Eran Yaakov, Israel Tax Authority Deputy Director General of Finance and Development, presented the Green Tax Program—tax benefits to encourage more energy efficiency, less pollution and green construction.  “The goal is to cause changes in consumer considerations,” he explained.  There are examples of success already, he said, such as the transition to motor vehicles that cause less pollution.
Atty. Linor Sagi represented Forum 15, a group of municipalities that signed a convention (2008) for the promotion of local sustainability and sustainable development.  These local authorities made a commitment to work on reducing air pollution and GHG emissions, to encourage mass transit, improve green spaces, save energy and promote green construction.  “This is about a new field of knowledge being introduced to the municipal councils,” she said, “and it is a shared learning process that is now in full swing.”
Forest Interface Issues
Dr. Yagil Osem led a panel on the subject of forest interface issues, which included several KKL-JNF representatives.  Hagi Yablovich, a KKL JNF forester in the Ben Shemen region, spoke about the natural renewal of forests of Jerusalem pines in arid regions.  Research he conducted for his master thesis focused on the Yatir Forest, which was planted in the 1960s.  The aim of the study was to see if a forest could renew itself by natural processes, or if human intervention was necessary.  The research included checking the seed production of the trees, seed survival, the benefits of shade and agrotechnical methods.
In the study, close to 1,000 seedlings were found per dunam, but almost all of them dried up and died by the end of the summer.  Compared to other forests in Israel, it was found that there are less pinecones in Yatir, where the pinecones are smaller and contain fewer seeds.
Agrotechnical methods were tested for increasing the survival of seedlings by irrigation at different time periods, in different quantities and by different proportions of shade and sun.  It became clear that the survival of the sprouted saplings depended mainly on irrigation.  Without irrigation they didn’t survive.  The final conclusion was that the forest had no natural future, and human intervention is necessary for its continued existence. In recent years, KKL JNF has been diversifying the tree species there, but with regard to the majority of the forest, which is based on pines, a decision will have to be made about how to proceed.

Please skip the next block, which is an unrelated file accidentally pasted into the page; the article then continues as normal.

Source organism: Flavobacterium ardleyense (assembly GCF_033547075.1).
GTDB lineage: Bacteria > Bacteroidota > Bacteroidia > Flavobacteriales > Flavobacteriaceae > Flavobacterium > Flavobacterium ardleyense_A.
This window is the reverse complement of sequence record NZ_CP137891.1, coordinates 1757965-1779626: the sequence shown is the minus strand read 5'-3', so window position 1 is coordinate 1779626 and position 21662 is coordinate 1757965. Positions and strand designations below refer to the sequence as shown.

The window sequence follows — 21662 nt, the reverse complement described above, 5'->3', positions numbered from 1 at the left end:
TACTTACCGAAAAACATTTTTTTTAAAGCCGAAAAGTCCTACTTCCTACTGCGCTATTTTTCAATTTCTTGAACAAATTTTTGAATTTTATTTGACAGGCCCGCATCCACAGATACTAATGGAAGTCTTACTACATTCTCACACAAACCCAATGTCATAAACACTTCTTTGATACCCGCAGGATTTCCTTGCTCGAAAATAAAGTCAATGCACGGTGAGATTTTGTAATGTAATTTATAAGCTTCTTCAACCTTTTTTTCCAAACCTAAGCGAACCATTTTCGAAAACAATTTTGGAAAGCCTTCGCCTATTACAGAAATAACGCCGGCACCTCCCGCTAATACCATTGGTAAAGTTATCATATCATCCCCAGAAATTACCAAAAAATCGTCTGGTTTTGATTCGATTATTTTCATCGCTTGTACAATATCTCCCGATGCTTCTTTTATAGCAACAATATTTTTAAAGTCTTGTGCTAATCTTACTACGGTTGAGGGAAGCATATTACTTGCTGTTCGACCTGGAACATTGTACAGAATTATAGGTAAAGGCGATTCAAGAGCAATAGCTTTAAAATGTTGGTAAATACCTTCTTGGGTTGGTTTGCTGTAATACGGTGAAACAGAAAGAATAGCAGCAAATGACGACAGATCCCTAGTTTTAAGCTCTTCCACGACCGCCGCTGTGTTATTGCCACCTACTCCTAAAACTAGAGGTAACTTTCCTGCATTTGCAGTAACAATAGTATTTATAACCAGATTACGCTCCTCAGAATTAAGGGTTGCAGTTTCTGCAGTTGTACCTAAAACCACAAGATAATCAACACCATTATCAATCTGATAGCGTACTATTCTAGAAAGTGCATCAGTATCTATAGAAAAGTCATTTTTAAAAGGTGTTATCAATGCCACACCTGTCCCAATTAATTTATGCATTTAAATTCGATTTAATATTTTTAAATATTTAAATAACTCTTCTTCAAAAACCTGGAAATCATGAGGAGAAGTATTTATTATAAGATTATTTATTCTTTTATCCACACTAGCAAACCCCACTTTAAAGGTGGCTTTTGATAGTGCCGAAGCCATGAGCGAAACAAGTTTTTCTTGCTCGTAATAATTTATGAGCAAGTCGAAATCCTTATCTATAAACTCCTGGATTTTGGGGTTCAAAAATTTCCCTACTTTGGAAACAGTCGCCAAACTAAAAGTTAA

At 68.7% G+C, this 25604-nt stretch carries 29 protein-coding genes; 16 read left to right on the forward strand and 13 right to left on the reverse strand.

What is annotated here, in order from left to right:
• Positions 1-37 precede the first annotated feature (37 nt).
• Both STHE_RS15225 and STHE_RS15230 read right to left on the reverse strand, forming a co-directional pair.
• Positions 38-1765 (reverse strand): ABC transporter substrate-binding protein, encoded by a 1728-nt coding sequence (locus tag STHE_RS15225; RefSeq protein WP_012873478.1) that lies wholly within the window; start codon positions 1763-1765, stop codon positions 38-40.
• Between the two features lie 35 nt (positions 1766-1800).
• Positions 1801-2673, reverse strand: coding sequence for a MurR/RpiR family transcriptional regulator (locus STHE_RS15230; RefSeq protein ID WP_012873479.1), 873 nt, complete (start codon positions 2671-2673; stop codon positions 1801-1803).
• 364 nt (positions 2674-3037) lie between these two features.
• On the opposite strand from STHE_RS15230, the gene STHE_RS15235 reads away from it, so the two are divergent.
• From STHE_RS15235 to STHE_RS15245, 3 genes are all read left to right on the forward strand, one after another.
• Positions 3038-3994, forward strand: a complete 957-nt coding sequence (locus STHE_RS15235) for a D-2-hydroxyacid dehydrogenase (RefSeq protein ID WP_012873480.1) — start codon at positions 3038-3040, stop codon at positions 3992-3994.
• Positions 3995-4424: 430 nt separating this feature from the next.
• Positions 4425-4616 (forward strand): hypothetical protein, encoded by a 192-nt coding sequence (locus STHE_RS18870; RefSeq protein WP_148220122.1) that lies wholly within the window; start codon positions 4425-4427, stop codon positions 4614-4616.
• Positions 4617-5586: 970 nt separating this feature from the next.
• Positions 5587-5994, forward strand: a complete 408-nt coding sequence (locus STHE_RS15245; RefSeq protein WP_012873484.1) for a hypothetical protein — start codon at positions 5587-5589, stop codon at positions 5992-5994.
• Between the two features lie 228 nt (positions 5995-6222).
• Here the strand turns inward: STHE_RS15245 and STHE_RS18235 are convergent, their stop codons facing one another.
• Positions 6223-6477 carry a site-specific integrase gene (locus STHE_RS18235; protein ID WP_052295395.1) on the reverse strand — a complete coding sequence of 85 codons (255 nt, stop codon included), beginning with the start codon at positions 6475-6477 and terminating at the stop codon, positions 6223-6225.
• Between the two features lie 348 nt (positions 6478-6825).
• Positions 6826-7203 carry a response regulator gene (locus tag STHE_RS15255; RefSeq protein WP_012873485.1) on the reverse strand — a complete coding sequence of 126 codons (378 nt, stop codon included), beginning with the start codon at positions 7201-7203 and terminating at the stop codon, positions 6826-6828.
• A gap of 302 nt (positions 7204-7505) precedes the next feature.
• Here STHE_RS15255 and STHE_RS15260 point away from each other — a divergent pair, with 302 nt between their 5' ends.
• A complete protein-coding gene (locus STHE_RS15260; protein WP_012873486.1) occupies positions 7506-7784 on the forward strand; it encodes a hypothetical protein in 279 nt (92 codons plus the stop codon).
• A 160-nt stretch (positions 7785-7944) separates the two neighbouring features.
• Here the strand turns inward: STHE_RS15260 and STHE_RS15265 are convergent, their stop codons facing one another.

Elie Benichou gave a talk on the growth and survival of oaks after having been transplanted, with regard to habitat and characteristics of the tree.  Transplanting mature trees is done mainly for the sake of saving ancient and rare trees, creating a park forest within a short time frame or clearing areas for grazing.
The study investigated the main factors that influence the absorption and survival of the Tabor oak in the area of Hamovil Junction in the initial years after absorption.  The goal of the research was to see when it was possible to stop irrigating the trees without endangering them or inhibiting their growth.  The factors tested were tree trunk diameter, quality of roots, when irrigation was discontinued, type and depth of soil.
91% of the Tabor oaks survived more than three years.  Naturally, trees with better quality roots survived more and developed better.  The largest survival percentage was found in trees facing south.  It was found that the deeper the soil, the lower the survival rate dropped, because terra rossa soil does not retain water, which makes it difficult for the trees to get through the summer.  Rendzina soil on chalk bedrock gave the best results.  Tree trunk diameter has no effect on survival probabilities.  Discontinuation of irrigation after two to three years did not harm the trees, although it did slow down the growth.
Nir Har, of the KKL JNF Afforestation Department, spoke about soil, bedrock and flora as the determining factors in an ecologic-biospheric system.  He presented the Ramat Menashe region as an example and focused on explanations about the creation of the various habitats where there are forests today.